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Amblyopia, also known as "Lazy Eye", is an eye condition that affects 2-3% of the population. Usually one eye is weaker than the other and if that eye is left untreated, significant vision loss, and in some cases functional blindness, can occur. Although the amblyopic eye has the capability to see, the brain "turns off" the image from this eye because it is blurry. The brain chooses to see only the image from the stronger eye because it presents a clearer image.

Amblyopia Symptoms and Signs

Amblyopia generally develops in young children, before age six. Its symptoms often are noted by parents, caregivers or health-care professionals. If a child squints or completely closes one eye to see, he or she may have amblyopia. Other signs include overall poor visual acuity, eyestrain and headaches.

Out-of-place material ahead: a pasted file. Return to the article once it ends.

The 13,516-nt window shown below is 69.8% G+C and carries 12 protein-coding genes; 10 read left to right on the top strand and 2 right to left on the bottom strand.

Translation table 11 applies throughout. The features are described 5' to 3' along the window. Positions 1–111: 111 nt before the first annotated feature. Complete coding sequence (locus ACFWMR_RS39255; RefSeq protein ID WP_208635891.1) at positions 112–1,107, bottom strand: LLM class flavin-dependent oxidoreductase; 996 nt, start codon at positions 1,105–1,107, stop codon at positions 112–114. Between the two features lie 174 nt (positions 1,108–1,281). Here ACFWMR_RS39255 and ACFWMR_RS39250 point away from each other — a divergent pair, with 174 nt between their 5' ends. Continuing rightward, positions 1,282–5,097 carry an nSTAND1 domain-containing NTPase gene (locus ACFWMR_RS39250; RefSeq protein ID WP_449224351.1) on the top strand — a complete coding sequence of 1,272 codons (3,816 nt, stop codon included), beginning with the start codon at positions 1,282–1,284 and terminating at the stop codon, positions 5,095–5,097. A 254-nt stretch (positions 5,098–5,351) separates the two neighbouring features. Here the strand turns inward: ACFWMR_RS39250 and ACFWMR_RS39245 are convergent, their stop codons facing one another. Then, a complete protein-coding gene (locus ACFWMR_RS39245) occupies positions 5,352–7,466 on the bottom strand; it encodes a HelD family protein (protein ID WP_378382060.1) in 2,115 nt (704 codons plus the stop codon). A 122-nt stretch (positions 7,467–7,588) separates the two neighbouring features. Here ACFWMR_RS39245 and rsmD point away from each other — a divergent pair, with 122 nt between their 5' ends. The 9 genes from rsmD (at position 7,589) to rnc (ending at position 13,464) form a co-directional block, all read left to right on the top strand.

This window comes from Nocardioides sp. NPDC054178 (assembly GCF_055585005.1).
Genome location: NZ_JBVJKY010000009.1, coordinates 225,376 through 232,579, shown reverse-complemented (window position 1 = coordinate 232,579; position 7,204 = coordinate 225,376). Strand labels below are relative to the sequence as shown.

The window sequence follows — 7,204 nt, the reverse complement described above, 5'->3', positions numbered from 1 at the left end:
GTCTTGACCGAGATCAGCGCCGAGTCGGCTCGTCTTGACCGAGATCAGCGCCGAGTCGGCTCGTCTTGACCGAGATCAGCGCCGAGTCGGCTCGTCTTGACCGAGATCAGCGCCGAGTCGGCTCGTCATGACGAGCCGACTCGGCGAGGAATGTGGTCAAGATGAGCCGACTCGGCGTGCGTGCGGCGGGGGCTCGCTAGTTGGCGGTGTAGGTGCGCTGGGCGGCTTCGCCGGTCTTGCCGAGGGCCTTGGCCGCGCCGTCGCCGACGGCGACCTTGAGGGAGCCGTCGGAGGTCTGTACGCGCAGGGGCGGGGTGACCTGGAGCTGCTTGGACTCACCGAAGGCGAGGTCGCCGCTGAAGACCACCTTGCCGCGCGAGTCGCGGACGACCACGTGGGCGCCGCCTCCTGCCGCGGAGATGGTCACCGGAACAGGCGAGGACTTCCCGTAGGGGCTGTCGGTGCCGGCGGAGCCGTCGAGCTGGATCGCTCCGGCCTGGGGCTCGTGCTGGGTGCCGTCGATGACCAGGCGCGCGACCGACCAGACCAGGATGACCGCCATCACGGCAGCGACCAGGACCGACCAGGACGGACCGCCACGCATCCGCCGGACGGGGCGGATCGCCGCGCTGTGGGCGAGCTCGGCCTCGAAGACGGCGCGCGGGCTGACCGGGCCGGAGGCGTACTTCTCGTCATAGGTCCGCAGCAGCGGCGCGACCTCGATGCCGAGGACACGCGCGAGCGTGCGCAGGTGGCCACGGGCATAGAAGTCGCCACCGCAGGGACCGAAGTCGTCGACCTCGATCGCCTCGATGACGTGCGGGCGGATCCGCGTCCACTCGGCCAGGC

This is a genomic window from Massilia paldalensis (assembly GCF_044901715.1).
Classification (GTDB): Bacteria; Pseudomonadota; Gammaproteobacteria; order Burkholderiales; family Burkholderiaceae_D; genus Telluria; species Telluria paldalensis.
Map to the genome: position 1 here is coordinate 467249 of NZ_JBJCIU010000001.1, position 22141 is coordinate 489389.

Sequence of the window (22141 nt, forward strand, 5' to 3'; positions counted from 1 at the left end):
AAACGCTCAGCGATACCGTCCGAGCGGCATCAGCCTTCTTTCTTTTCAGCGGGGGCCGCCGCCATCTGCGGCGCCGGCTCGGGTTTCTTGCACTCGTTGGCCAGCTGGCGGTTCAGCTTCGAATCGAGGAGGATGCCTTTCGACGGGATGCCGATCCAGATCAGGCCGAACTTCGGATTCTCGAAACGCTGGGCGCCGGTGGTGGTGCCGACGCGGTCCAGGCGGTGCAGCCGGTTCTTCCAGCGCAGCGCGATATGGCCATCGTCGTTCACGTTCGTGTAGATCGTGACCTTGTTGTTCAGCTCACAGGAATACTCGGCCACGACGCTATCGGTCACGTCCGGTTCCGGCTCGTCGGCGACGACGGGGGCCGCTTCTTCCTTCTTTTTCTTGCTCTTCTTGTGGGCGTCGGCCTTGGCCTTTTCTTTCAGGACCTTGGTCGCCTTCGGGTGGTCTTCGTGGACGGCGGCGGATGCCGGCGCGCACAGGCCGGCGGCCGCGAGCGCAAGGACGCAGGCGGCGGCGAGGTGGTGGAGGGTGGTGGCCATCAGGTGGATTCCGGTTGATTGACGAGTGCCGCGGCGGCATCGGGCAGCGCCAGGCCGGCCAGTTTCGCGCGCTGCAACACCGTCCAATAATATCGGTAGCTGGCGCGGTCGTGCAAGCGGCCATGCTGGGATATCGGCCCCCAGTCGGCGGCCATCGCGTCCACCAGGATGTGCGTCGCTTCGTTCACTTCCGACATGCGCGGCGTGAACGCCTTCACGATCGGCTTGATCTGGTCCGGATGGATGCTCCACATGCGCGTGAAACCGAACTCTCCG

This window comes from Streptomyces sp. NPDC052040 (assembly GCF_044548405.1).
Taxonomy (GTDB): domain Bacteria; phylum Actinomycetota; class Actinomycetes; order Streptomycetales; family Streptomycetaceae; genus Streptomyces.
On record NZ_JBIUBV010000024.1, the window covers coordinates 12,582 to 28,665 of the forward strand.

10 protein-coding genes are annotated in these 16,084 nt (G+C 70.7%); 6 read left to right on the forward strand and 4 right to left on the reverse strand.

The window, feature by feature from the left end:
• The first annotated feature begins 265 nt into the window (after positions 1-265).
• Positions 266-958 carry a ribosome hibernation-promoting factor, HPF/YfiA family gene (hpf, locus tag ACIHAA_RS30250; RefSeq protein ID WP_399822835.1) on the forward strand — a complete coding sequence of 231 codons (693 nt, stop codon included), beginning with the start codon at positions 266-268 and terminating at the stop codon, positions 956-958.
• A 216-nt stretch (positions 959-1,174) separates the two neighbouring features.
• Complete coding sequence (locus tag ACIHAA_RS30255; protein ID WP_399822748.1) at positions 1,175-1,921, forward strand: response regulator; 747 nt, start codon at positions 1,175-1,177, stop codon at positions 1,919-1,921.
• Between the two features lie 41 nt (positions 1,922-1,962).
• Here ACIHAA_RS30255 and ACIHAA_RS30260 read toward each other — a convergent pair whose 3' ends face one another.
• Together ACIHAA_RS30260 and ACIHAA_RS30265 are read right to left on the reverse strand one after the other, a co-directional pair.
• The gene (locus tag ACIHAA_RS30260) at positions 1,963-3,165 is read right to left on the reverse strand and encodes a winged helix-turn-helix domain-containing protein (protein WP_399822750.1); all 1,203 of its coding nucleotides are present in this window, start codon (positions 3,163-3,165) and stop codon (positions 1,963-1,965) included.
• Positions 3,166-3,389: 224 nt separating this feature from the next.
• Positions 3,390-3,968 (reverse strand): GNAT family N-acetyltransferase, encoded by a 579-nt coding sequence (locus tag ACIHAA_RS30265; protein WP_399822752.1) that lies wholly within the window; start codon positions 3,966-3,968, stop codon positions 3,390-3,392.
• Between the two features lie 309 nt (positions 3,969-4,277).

The treatment for amblyopia depends on the underlying problem. In some cases, the strong eye is temporarily patched so the child is forced to use the weaker eye. For children with problems relating to a refractive error, glasses may be necessary to correct vision. Problems that impair vision such as cataracts, droopy eyelids, or "crossed eyes" (strabismus) often require surgery. Regardless of the treatment required, it is of utmost importance that intervention is implemented as early as possible before the child’s brain learns to permanently suppress or ignore the eye.

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